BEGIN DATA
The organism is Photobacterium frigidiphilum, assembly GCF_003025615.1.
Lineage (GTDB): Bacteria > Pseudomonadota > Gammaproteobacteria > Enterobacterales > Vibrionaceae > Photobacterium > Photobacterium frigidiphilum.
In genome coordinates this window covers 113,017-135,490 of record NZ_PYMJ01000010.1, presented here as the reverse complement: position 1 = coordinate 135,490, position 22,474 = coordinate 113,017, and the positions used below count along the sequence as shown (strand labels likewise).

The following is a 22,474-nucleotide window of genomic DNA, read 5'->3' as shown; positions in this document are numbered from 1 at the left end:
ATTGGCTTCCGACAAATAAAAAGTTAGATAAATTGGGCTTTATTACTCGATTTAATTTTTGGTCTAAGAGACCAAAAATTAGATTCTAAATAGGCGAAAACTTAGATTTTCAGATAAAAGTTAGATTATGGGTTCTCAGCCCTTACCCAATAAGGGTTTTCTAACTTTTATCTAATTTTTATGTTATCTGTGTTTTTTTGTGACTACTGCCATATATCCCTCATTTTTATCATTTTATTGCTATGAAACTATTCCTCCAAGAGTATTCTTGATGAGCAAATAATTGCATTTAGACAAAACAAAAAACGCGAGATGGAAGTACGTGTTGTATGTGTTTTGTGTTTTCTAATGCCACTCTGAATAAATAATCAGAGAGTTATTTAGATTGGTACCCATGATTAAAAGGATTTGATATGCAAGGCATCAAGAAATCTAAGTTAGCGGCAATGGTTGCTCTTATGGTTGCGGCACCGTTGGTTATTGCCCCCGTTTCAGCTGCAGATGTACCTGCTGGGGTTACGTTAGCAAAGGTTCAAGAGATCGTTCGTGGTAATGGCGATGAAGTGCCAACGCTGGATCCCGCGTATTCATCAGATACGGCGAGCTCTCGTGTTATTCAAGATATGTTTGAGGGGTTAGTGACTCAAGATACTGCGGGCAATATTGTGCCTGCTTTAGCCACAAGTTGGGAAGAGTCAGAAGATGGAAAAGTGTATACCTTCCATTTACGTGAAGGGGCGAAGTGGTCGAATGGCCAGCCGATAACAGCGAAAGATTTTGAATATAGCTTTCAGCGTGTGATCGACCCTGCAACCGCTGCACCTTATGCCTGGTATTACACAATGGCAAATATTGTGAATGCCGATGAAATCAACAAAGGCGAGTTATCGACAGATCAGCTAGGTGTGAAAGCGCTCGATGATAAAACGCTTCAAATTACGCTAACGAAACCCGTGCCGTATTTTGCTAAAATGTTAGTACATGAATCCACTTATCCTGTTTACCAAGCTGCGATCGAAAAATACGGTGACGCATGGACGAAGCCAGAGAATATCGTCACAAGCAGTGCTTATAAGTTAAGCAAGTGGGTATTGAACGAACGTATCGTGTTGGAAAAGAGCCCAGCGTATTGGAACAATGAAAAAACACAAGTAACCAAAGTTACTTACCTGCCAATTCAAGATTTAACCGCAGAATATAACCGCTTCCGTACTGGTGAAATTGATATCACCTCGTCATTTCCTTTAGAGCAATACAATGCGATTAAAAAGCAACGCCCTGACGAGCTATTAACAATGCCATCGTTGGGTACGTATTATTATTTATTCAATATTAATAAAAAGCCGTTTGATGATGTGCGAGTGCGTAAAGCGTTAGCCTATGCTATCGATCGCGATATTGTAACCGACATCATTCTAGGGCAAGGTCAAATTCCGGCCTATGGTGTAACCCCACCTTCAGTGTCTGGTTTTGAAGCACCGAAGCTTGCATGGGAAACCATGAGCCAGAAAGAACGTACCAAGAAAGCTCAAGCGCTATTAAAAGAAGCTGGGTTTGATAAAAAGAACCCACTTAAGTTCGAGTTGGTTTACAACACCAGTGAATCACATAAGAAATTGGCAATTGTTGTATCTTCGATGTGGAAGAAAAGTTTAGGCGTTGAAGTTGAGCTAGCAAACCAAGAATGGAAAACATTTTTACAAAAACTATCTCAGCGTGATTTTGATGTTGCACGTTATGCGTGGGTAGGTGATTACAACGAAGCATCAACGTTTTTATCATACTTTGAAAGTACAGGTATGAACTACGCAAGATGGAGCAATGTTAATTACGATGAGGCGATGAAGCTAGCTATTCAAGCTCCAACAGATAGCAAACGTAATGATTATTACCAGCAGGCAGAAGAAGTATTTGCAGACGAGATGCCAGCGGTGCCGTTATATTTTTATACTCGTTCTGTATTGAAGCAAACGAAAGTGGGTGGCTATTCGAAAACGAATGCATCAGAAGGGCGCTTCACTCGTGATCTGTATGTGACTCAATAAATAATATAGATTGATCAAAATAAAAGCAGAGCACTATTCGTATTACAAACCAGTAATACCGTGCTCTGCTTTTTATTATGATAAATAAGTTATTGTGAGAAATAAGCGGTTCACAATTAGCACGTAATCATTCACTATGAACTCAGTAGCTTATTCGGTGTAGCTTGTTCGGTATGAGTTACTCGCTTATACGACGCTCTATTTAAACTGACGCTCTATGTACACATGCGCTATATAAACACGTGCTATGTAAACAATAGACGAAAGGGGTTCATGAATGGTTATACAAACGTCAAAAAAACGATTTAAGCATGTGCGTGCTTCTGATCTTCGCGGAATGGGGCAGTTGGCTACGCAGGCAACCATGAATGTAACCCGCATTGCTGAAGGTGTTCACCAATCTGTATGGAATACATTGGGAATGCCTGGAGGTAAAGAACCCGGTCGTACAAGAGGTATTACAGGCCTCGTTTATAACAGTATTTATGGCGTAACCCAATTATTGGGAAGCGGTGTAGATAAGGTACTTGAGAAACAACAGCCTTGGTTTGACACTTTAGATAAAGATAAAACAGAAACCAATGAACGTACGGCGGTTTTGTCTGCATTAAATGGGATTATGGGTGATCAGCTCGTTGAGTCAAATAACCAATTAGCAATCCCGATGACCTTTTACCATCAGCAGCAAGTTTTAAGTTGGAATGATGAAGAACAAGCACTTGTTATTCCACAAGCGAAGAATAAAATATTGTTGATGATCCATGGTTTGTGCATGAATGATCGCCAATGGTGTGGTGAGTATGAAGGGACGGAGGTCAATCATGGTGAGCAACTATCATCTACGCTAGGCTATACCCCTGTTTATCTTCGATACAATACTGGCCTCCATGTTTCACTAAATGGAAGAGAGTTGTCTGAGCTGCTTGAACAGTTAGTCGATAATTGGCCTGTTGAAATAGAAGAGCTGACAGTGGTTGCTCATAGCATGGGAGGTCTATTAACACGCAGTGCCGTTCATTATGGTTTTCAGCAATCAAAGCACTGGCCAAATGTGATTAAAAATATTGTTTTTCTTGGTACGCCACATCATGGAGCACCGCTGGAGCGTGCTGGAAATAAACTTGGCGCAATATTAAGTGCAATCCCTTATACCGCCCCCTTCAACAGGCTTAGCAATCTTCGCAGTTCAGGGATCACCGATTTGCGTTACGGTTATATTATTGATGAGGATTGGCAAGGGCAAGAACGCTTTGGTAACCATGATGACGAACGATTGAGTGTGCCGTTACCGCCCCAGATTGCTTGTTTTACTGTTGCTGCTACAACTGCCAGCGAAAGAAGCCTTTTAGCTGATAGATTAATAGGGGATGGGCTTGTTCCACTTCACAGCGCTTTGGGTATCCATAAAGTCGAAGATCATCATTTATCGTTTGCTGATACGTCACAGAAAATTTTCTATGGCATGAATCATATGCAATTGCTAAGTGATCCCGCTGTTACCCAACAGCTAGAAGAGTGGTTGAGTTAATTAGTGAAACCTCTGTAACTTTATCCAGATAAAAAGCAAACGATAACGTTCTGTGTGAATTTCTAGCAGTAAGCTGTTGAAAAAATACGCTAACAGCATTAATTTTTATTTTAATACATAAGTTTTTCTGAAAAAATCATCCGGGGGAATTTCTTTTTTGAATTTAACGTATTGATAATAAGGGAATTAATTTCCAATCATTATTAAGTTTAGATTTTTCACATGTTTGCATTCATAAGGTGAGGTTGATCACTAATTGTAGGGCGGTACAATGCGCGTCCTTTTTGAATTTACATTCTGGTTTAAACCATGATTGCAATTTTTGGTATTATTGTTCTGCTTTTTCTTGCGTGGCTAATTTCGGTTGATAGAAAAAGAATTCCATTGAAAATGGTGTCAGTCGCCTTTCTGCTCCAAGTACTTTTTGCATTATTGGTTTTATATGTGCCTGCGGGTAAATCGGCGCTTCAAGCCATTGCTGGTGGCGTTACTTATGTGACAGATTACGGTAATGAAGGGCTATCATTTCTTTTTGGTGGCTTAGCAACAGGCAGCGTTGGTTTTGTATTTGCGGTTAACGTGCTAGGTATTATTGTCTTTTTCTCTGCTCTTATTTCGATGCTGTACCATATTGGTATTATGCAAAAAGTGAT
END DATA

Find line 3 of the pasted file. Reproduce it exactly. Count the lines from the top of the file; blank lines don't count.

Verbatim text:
In genome coordinates this window covers 113,017-135,490 of record NZ_PYMJ01000010.1, presented here as the reverse complement: position 1 = coordinate 135,490, position 22,474 = coordinate 113,017, and the positions used below count along the sequence as shown (strand labels likewise).